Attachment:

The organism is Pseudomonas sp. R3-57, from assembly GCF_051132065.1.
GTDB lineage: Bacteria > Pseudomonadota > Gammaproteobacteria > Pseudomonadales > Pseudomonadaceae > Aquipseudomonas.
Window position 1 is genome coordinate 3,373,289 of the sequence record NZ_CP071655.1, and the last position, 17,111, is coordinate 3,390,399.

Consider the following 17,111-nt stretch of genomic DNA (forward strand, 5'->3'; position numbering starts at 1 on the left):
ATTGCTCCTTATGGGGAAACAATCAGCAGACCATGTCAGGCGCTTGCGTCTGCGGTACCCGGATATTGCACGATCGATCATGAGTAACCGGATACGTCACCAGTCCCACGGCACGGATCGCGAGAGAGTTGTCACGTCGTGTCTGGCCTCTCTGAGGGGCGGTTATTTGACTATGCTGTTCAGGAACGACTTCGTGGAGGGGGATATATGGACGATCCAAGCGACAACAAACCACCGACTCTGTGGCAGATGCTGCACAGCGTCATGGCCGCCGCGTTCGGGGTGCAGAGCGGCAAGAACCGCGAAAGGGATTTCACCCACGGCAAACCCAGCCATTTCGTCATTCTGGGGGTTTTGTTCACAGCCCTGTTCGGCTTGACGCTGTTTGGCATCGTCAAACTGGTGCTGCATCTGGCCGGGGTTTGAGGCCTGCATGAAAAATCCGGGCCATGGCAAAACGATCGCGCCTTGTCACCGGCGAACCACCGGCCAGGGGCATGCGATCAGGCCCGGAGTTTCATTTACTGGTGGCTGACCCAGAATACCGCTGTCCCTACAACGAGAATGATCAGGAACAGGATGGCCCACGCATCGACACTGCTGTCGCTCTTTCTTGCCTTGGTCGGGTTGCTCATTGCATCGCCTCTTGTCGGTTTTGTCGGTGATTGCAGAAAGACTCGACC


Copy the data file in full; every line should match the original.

The organism is Pseudomonas sp. R3-57, from assembly GCF_051132065.1.
GTDB lineage: Bacteria > Pseudomonadota > Gammaproteobacteria > Pseudomonadales > Pseudomonadaceae > Aquipseudomonas.
Window position 1 is genome coordinate 3,373,289 of the sequence record NZ_CP071655.1, and the last position, 17,111, is coordinate 3,390,399.

Consider the following 17,111-nt stretch of genomic DNA (forward strand, 5'->3'; position numbering starts at 1 on the left):
ATTGCTCCTTATGGGGAAACAATCAGCAGACCATGTCAGGCGCTTGCGTCTGCGGTACCCGGATATTGCACGATCGATCATGAGTAACCGGATACGTCACCAGTCCCACGGCACGGATCGCGAGAGAGTTGTCACGTCGTGTCTGGCCTCTCTGAGGGGCGGTTATTTGACTATGCTGTTCAGGAACGACTTCGTGGAGGGGGATATATGGACGATCCAAGCGACAACAAACCACCGACTCTGTGGCAGATGCTGCACAGCGTCATGGCCGCCGCGTTCGGGGTGCAGAGCGGCAAGAACCGCGAAAGGGATTTCACCCACGGCAAACCCAGCCATTTCGTCATTCTGGGGGTTTTGTTCACAGCCCTGTTCGGCTTGACGCTGTTTGGCATCGTCAAACTGGTGCTGCATCTGGCCGGGGTTTGAGGCCTGCATGAAAAATCCGGGCCATGGCAAAACGATCGCGCCTTGTCACCGGCGAACCACCGGCCAGGGGCATGCGATCAGGCCCGGAGTTTCATTTACTGGTGGCTGACCCAGAATACCGCTGTCCCTACAACGAGAATGATCAGGAACAGGATGGCCCACGCATCGACACTGCTGTCGCTCTTTCTTGCCTTGGTCGGGTTGCTCATTGCATCGCCTCTTGTCGGTTTTGTCGGTGATTGCAGAAAGACTCGACC